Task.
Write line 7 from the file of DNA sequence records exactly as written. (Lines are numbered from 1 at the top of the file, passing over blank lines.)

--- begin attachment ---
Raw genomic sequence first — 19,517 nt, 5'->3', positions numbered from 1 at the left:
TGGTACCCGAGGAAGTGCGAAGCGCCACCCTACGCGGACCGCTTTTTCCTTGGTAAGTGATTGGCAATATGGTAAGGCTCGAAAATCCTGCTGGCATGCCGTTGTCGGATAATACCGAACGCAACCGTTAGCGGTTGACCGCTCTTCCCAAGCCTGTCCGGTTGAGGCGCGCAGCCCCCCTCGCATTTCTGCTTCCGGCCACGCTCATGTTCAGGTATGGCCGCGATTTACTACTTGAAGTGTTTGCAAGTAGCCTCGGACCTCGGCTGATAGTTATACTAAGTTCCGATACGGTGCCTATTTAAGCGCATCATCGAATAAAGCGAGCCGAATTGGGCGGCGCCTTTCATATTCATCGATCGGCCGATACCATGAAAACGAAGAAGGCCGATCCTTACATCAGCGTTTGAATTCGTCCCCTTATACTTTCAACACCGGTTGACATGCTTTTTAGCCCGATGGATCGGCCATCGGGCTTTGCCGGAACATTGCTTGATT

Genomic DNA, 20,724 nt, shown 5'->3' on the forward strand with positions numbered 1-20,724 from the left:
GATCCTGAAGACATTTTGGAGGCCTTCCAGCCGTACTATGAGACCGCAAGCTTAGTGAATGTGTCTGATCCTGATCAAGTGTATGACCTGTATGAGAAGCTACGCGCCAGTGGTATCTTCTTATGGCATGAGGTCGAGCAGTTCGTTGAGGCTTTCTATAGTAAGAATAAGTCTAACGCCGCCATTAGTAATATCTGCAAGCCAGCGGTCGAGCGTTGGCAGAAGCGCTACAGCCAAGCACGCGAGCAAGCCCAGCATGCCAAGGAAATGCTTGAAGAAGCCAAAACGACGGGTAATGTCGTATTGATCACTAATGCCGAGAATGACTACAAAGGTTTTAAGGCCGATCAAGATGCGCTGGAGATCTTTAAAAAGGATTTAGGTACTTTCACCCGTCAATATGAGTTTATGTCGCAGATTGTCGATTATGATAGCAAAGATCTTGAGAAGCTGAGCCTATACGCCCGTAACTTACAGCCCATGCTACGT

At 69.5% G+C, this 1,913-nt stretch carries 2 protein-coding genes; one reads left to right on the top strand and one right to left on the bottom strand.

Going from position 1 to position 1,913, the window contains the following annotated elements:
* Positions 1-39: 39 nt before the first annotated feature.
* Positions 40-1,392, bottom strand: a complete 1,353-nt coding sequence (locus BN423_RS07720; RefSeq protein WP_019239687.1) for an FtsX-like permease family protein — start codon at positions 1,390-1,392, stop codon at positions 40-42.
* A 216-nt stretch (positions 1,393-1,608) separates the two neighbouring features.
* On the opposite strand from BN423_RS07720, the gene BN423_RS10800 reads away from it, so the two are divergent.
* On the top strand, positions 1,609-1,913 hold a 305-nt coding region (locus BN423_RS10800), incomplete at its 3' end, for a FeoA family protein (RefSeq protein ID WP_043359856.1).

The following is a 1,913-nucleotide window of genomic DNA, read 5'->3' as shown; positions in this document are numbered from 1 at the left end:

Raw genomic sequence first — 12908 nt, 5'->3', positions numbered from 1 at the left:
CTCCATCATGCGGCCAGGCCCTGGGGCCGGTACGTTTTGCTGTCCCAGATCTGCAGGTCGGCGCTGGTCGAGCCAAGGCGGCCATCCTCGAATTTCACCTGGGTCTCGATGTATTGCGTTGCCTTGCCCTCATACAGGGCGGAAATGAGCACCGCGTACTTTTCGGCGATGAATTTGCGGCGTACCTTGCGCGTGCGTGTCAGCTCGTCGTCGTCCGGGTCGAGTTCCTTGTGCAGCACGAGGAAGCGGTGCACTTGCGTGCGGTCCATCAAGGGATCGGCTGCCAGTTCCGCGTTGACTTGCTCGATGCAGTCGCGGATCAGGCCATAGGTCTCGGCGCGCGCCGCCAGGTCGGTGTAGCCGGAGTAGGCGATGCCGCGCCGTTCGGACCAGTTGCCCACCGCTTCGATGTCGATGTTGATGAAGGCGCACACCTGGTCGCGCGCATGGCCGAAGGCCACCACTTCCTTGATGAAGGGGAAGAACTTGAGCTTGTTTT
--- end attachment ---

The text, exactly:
* Positions 1-39: 39 nt before the first annotated feature.